Once a novel import from Asia, pedicabs now commonly grace our urban streets. From New York to San Francisco, these 3-wheeled bike taxis provide an eco-friendly way to get from here to there … and take in the sights along the way. That makes them pretty cool in our book.
But where do they come from? And how did they get here? To answer our burning questions, we turned to the magic of the internet … and here’s what we learned.
Pedicabs (aka rickshaws) get their start in 19th-century Japan
The precursor to our modern-day pedicab was the rickshaw, which was pulled by a human on foot. (The name itself comes from the Japanese word jinrikisha, which literally means human-powered vehicle.) Legend has it that the rickshaw was invented by Jonathan Scobie, an American missionary in Japan, in 1869 to help transport his invalid wife.
There are, of course, conflicting theories behind the rickshaw’s true inventor. But we do know one thing for sure: Japan was the first to popularize this mode of transportation. In fact, by the late 1870s, Tokyo had about 40,000 rickshaws running through its bustling streets.
Rickshaws pull their way across Asia
The rickshaw’s popularity in Japan quickly spread to China, India, and across all of Asia. From Bangkok to Bangladesh, India to Cambodia (and everywhere in between), the rickshaw soon became the preferred mode of transportation.
It’s no wonder that pedicabs have so many names. Here are a few of them:
- Xyclo or Cyclo – Vietnam and Cambodia
- Trishaw (a condensed form of tricycle and rickshaw) – Malaysia and Singapore
- Becak – Indonesia
- Samlor – Thailand
Rickshaws get a set of wheels
With the invention of the bicycle, it wasn’t long before someone had the brilliant idea to add wheels to the rickshaw. And thus, the trishaw or pedicab was born.
Of course, other innovations — like hydraulic brakes, suspensions, and seat belts — happened between then and now to make the pedicab a green and comfortable ride. But the wheel was the biggest innovation of all.
Pedicabs peddle into the U.S.
Though pedicabs were all the rage in Asia from the get-go, they didn’t become popular on this side of the Pacific until a fleet of 20 pedicabs peddled their way into the 1962 World’s Fair.
Among the fleet’s most famous passengers was Elvis! Yes, the King himself rode in a pedicab for the filming of the 1963 musical It Happened at the World’s Fair, thereby launching pedicabs to stardom.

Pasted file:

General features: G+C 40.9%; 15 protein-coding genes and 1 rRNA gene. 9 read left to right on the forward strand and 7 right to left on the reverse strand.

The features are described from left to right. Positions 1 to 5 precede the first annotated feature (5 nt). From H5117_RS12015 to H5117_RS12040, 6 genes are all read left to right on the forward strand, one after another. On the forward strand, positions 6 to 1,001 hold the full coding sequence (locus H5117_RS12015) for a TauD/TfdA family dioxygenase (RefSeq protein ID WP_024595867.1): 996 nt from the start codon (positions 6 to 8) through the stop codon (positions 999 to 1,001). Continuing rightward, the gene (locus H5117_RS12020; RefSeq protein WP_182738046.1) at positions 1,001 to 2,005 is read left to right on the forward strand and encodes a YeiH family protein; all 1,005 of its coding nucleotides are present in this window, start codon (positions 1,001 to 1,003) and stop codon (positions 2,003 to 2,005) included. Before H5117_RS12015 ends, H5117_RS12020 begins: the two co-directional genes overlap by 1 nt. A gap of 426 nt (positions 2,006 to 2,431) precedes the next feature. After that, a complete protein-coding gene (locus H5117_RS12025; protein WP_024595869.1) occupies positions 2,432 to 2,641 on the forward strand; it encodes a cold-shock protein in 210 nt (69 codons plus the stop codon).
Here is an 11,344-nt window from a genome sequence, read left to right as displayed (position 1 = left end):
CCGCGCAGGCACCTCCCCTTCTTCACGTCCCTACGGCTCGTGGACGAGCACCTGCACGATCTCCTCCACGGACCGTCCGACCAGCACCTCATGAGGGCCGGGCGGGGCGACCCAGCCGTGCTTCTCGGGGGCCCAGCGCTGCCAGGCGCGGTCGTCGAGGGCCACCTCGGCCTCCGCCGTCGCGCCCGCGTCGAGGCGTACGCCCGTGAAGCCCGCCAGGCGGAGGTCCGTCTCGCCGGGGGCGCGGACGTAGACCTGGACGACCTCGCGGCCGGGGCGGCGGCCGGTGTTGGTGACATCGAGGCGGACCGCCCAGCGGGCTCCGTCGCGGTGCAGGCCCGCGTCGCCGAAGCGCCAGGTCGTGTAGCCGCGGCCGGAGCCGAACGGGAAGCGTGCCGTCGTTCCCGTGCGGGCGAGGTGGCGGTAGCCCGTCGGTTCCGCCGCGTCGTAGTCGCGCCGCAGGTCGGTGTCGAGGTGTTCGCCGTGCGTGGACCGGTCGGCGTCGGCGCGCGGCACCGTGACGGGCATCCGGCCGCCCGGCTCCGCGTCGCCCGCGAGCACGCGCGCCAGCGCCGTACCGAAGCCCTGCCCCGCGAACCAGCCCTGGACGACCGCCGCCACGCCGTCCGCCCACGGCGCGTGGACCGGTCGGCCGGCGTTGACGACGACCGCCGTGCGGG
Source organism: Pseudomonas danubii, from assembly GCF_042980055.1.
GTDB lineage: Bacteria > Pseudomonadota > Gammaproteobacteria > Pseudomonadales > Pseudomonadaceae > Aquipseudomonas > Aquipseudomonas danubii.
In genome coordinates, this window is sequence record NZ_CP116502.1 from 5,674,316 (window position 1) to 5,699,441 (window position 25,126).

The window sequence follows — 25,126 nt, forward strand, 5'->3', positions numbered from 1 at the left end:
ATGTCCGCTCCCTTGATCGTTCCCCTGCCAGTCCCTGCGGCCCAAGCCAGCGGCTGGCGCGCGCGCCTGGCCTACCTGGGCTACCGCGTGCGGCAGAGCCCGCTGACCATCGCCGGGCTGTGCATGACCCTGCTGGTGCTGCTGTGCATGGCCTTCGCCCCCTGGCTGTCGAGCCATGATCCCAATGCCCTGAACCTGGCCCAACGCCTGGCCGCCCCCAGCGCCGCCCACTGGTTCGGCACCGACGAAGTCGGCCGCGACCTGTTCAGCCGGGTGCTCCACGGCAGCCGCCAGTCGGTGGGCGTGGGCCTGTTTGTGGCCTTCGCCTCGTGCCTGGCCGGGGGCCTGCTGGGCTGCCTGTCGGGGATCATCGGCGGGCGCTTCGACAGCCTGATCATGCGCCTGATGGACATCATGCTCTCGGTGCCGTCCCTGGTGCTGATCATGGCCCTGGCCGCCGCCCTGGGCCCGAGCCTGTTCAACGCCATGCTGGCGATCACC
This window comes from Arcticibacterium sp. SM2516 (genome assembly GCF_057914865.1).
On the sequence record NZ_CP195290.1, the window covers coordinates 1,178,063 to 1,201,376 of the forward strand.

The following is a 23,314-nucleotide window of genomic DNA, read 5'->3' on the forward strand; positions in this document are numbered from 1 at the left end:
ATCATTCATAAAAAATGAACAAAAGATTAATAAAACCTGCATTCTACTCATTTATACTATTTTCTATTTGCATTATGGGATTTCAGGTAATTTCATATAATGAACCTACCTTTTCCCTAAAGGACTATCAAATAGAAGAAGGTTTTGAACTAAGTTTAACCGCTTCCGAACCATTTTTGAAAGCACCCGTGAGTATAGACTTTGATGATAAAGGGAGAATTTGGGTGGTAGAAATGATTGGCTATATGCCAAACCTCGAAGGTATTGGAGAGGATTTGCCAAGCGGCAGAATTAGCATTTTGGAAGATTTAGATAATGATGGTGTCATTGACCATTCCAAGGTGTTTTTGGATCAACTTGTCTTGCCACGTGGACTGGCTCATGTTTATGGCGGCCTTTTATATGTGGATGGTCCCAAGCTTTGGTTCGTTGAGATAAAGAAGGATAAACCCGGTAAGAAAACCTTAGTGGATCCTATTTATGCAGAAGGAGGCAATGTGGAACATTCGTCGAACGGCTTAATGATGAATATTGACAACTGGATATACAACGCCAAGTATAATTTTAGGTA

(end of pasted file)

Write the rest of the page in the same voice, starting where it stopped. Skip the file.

Pedicabs, Outside Lands 2012, and one really cool contest
Speaking of music and pedicabs, if you’ll be at Outside Lands in San Francisco this August 10–12, look for the free Esurance pedicabs and hop on to get in and out of Golden Gate Park. What better way to celebrate rock ‘n’ roll than to roll like the King himself?
Inside Outside Lands Sweepstakes
If you don’t already have tickets to Outside Lands but want them, we’re giving one lucky winner 2 VIP tickets and more (you know, like Outside Lands goodies and stuff).*
For your shot at some VIP action, follow @esurance on Twitter. From July 23–27, we’ll post an Insider Question (about SF or Outside Lands) 2 times a day. Tweet your answer @esurance using #InsideOutside and you’re in the running to win. Don’t miss out on your shot to catch some of the biggest names in music at one of the coolest festivals of the year.
Stuff our legal team makes us say
*NO PURCHASE NECESSARY TO ENTER OR WIN. A PURCHASE WILL NOT INCREASE YOUR CHANCES OF WINNING. Sweepstakes begins at 12:01 a.m. PT on 7/23/12. Ends at 11:59 p.m. PT on 7/27/12. Open to legal residents of any 1 of the 50 US or DC who are at least 21 years old. Internet access, a Twitter account in good standing, and a reply to one of the tweets using #InsideOutside are all required to enter. Void where prohibited by law. SUBJECT TO FULL OFFICIAL RULES. Winner must be able to attend Outside Lands events in San Francisco, CA from 8/10/12–8/12/12 or the prize may be forfeited. Prize does not include air travel. Limit 1 entry per person and per Twitter account. Odds of winning depend upon the number of eligible entries received. Sponsor: Esurance Insurance Services, Inc., 650 Davis St., San Francisco, California 94111-1922.
Sharing the road with bikes
If you drive in a city where pedicabs are common, find out how to safely share the road.